27 May 2021
food contact news – May 2021
EUROPE: ANSES PRIORITIZES SUBSTANCES FOR EDC ASSESSMENT
French Agency for Food, Environmental and Occupational Health and Safety (ANSES) releases list of substances of very high concern, assessment tool for identification of endocrine disruptors (EDCs); found 906 chemicals of concern, 16 substances of high priority; aim to accelerate identification and chemical assessment of EDCs part of Second National Endocrine Disruptor Strategy
The French Agency for Food, Environmental, and Occupational Health and Safety (ANSES) released a press statement on a new approach that could help the country accelerate the identification process of potential endocrine-disrupting chemicals (EDCs) under its second national endocrine disruptor strategy. Based on comparing and evaluating existing lists of EDCs, ANSES compiled its own list of priority substances. This list comprises 906 chemicals that experts from ANSES evaluated using a novel appraisal method that assessed whether the substances are “known, presumed or suspected endocrine disruptors.” With this approach, the experts aimed to develop a “faster and more efficient” process to identify endocrine disruptors.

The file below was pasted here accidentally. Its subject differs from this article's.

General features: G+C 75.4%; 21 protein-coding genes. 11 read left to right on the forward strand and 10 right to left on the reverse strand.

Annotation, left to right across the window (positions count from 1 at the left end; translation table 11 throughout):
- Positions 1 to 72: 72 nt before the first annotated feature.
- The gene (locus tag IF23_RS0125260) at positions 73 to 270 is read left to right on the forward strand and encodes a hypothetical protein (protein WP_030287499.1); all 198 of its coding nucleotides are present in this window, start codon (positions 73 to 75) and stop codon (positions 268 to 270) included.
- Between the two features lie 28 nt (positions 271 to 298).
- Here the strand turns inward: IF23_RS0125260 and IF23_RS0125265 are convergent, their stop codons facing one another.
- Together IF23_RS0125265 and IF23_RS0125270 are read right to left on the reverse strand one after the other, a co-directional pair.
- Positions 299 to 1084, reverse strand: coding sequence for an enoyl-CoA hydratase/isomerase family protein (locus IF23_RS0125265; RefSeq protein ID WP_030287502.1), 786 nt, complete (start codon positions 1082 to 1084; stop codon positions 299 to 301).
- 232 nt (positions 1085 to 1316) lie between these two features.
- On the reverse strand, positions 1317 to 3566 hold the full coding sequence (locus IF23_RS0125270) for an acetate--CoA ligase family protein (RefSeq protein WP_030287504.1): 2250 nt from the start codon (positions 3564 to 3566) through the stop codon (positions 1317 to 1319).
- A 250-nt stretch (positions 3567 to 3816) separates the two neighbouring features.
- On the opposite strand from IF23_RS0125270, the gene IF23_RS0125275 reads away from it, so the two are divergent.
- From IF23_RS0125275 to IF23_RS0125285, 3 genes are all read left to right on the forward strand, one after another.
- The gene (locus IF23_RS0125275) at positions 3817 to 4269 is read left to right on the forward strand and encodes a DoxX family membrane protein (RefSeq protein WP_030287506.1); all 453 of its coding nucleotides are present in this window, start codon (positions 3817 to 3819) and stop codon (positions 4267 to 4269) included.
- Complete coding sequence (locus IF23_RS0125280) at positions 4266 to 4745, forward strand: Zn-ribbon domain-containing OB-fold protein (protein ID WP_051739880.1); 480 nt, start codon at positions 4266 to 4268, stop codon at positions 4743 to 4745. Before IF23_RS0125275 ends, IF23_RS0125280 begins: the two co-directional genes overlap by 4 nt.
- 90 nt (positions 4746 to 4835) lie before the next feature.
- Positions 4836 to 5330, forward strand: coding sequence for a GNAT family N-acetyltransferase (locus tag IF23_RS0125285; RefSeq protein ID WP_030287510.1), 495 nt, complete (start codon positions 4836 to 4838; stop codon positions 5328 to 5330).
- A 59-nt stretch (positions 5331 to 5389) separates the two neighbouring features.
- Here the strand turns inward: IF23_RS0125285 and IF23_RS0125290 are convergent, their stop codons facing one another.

CANADA INTENDS TO APPROACH PFAS AS SINGLE CLASS
Canadian government announces intention to consider per- and polyfluoroalkyl substances (PFAS) as single class; will continue to support PFAS related research, collect information on how to implement approach, review implementation of other jurisdictions; plans to publish overview report in 2023.
Environmental and Climate Change Canada and Health Canada planning to regulate per- and polyfluoroalkyl substances (PFASs) as a class. Since regulating each PFAS individually has been seen by many stakeholders as very slow and impractical, the Canadian government plans to adopt a class- based assessment approach going forward for PFAS. Furthermore, the authorities announced they will: (1) continue to invest in PFAS-related research and monitoring, (2) collect and examine information on implementing a class-based approach, and (3) review developments in other jurisdictions. The goal is to publish a “State of PFAS” report summarizing all available information on the class of PFAS within the next two years. Several US states, the EU, as well as some big retailers such as Amazon and McDonald’s have already started the process of phasing out all PFAS, including uses in FCMs.